A study of an experimental drug from the company Vertex, called VX-770, successfully reduced lung problems in CF patients, and the company hopes to try for approval of the drug later this year. If all goes well, doctors may soon have their first drug to treat the cause of this devastating disease, instead of just combatting the symptoms.
Cystic fibrosis is a genetic disease that impairs lung and digestive function. In particular, the normally thin layer of mucus in the lungs thickens up and impairs breathing; this happens because patients have a faulty version of a protein that helps clear mucus.
About 1800 different mutations in the cystic fibrosis transmembrane conductance regulator (CFTR) gene have been implicated in the disease. The gene encodes a molecular channel that shuttles chloride ions across cellular membranes, and people with two mutated copies develop mucus-filled lungs susceptible to infection. Few patients live to see their 30s. In 1989, CF became the first disease pinned to a specific gene mutation, without the benefit of knowing the protein first. [Nature]
This newest test was a Phase III trail of Vertex’s drug, which was funded in part by the Cystic Fibrosis Foundation. The treatment goes after one major genetic mutations that causes the disease, called G551.
The results were so staggering that they stopped the study ahead of schedule to get the word out: A giant study by the National Cancer Institute of more than 50,000 heavy smokers has found a 20 percent reduction in deaths among patients who received a CT scan to catch potential cancer as opposed to a simple X-ray.
“This is huge,” said Dr. Reggie Munden, a University of Texas M.D. Anderson diagnostic radiologist who led the research conducted at the Houston cancer center, one of 33 sites nationally. “It’s a massive ray of hope that we can now offer a scientifically proven test to people at risk of lung cancer and pick up tumors before they’re considered lethal.” [Houston Chronicle]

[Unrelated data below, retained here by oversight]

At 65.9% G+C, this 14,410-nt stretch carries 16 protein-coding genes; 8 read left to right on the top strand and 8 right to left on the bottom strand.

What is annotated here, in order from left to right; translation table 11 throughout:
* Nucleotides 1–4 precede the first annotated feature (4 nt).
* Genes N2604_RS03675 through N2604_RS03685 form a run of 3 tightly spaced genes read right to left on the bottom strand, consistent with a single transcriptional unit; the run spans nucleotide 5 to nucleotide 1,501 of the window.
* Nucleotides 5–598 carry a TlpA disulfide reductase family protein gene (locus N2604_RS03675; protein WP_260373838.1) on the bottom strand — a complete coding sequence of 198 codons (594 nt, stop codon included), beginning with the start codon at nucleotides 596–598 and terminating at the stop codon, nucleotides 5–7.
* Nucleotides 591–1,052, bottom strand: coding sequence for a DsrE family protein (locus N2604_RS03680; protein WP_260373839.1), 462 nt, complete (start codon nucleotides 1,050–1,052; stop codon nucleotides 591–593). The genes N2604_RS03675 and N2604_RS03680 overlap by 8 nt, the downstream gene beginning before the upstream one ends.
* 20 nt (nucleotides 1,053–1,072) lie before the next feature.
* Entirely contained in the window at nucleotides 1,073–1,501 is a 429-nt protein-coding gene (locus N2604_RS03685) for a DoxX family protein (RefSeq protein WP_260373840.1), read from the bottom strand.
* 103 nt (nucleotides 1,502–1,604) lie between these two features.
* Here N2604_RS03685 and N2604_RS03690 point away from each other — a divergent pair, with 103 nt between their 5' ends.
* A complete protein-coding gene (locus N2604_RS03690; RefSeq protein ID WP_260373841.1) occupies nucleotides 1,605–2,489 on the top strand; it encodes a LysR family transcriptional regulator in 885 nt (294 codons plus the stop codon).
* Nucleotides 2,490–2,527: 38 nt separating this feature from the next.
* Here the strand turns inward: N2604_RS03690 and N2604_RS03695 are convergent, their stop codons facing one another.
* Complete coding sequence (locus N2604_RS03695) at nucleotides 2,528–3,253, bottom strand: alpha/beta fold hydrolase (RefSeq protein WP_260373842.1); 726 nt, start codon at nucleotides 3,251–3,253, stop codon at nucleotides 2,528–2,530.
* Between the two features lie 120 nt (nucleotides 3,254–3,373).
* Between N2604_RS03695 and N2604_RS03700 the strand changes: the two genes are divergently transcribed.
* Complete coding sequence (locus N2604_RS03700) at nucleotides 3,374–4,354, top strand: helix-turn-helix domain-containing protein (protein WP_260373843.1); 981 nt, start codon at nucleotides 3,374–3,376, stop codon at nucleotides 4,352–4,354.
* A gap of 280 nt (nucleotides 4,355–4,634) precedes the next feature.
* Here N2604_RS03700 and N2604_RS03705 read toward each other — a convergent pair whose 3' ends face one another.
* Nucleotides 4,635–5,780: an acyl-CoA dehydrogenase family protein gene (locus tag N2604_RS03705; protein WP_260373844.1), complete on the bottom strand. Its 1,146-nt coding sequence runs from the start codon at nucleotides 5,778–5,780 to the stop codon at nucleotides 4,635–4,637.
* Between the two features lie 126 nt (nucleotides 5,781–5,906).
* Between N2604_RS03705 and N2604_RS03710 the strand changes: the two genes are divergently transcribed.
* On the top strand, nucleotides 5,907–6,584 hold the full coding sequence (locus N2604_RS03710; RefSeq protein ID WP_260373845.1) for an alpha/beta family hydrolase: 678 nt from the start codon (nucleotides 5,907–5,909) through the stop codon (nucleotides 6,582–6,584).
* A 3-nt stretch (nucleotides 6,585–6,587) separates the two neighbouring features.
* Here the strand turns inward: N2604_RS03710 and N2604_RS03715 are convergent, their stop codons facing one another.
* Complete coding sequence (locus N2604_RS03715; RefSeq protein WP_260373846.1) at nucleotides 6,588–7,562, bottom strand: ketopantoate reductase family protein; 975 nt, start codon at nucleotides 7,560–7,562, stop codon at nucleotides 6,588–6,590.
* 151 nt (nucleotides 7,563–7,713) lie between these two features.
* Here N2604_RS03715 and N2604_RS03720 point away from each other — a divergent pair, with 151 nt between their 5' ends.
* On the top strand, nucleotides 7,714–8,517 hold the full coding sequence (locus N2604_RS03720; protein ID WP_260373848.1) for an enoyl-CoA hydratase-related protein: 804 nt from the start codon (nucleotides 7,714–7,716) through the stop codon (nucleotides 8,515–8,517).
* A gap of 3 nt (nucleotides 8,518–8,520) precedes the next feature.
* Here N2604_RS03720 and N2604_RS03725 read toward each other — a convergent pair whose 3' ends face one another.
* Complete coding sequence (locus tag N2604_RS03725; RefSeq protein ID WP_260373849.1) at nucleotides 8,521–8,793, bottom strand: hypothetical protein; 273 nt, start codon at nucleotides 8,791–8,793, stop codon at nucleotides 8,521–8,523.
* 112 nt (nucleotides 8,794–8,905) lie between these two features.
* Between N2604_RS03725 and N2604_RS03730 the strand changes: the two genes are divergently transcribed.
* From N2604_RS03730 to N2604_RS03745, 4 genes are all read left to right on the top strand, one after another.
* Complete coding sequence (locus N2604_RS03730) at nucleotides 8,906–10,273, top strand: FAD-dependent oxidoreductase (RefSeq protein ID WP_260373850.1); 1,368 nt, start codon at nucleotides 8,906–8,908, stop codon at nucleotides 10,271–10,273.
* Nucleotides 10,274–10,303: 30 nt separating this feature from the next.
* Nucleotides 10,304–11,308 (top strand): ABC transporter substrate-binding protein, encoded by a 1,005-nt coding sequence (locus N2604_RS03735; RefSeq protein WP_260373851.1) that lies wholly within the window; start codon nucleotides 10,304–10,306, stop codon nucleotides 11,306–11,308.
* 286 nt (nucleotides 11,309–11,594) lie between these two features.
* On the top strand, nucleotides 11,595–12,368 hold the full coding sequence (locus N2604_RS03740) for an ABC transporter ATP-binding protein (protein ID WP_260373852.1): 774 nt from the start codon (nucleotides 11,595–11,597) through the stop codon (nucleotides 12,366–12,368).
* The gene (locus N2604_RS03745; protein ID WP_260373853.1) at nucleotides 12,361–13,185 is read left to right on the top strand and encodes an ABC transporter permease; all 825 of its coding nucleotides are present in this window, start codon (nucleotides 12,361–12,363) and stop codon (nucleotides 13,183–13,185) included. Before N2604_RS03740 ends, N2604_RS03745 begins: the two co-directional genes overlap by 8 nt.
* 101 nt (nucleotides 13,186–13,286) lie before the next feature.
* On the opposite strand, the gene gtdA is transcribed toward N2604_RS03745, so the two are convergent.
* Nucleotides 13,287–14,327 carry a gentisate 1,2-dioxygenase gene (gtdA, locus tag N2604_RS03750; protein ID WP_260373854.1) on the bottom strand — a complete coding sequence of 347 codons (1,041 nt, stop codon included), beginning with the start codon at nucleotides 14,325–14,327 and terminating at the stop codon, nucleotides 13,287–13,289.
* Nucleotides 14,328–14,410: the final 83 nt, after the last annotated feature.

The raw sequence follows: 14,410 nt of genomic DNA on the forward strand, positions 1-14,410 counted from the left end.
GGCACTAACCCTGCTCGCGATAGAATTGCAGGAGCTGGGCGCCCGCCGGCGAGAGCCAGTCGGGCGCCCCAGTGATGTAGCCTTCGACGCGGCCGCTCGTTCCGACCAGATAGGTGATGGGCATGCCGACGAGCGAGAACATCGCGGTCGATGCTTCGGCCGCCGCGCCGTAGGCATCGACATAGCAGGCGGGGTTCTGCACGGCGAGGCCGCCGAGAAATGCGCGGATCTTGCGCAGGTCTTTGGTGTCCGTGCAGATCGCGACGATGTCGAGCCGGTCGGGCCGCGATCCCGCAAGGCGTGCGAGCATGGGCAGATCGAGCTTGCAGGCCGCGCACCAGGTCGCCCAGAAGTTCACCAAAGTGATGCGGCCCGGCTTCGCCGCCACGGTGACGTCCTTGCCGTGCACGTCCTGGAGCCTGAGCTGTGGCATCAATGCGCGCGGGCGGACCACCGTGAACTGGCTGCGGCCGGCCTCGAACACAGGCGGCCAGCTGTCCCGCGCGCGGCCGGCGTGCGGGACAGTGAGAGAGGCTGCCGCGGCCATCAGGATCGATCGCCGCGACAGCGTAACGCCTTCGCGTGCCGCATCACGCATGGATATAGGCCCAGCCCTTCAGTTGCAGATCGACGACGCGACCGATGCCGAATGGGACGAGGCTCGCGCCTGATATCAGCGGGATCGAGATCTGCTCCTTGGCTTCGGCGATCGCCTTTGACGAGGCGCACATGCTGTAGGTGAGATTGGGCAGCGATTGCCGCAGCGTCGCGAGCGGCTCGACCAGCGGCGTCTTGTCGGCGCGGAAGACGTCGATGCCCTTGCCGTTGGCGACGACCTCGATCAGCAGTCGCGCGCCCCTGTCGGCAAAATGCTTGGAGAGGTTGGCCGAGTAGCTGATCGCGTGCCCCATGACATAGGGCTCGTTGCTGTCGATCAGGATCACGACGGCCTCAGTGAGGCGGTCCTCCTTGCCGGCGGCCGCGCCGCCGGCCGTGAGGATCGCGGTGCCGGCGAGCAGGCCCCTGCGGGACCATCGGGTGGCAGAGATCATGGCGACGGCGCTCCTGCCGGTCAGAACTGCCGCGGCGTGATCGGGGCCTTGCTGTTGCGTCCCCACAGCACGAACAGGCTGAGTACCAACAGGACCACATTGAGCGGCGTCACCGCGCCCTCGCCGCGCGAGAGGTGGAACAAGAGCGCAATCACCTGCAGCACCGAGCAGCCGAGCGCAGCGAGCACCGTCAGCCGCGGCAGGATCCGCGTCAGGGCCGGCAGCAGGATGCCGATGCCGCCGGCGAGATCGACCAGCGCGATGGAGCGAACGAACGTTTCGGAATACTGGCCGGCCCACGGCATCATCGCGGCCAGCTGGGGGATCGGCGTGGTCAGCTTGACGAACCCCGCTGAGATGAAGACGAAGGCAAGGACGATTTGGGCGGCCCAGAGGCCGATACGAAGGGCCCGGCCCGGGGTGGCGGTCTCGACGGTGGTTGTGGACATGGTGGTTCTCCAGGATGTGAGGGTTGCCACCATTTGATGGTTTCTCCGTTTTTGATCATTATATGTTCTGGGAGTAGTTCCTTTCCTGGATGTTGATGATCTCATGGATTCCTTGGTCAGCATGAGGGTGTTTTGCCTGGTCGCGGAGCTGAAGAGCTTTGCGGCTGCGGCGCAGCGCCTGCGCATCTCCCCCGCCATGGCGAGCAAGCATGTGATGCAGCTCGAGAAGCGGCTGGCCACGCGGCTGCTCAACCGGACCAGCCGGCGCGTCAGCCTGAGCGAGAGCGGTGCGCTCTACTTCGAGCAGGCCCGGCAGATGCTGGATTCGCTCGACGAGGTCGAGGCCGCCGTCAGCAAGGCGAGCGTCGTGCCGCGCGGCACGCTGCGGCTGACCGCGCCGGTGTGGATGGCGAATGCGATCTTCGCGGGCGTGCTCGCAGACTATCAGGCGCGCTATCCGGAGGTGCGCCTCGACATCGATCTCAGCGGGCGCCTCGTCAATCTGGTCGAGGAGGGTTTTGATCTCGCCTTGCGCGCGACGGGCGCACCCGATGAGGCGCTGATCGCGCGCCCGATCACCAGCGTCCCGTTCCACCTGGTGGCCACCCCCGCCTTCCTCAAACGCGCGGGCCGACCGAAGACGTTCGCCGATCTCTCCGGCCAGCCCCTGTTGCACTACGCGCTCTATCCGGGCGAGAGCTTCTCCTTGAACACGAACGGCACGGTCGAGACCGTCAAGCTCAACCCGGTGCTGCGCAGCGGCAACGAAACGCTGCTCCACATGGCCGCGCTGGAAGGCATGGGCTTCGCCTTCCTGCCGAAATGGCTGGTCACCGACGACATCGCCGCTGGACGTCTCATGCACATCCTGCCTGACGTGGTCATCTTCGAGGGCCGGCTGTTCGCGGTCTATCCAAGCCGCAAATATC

Participants in the study, which began in 2002, had smoked about a pack a day for at least 30 years (or the equivalent—two packs for 15 years). They received a screening via either CT scan or X-ray three times a year. While the X-ray group lost 442 people to lung cancer, the CT group saw only 354 lung cancer deaths.
Your lungs know a bitter sensation when they taste one.
Yes, taste. In a Nature Medicine study, Stephen B. Liggett and company found receptors on the smooth muscle in the lungs that respond to bitterness, similar to the bitter taste buds on the tongue. And, Liggett found, the receptors’ reaction to bitterness is to relax the muscles, and therefore to expand airways. That was totally unexpected, he says, and opens intriguing possibilities for pulmonary treatment—for example, asthmatic symptoms could be treated by exposing these receptors to bitter compounds.
Like tastebuds on the tongue, the receptors react to bitterness, but unlike tastebuds they do not send any signals to the brain. The researchers thought the taste receptors might have evolved as a protection against toxic plants [Boston Globe]
Step 1: Take a rat lung. Step 2: Strip away all of its living cells, leaving only a fibrous “scaffold” of connective tissue. Step 3: Bathe the scaffold in lung cells taken from newborn rats, and put the whole thing in a bioreactor to let the cells multiply and spread. Step 4: A few days later, when the reconstructed lung is again filled with blood vessels and alveoli, transplant the organ into a living rat. Step 5: Watch in awe as the lung begins to function.
That’s the short version of the experiment Yale University researchers just published in Science. The study was a result of a change in direction for lead researcher Laura Niklason:
Niklason spent several years trying to create a synthetic lung scaffold, but in the end concluded it was too difficult. “I decided I couldn’t do it, and probably nobody else could either,” she said. [National Geographic]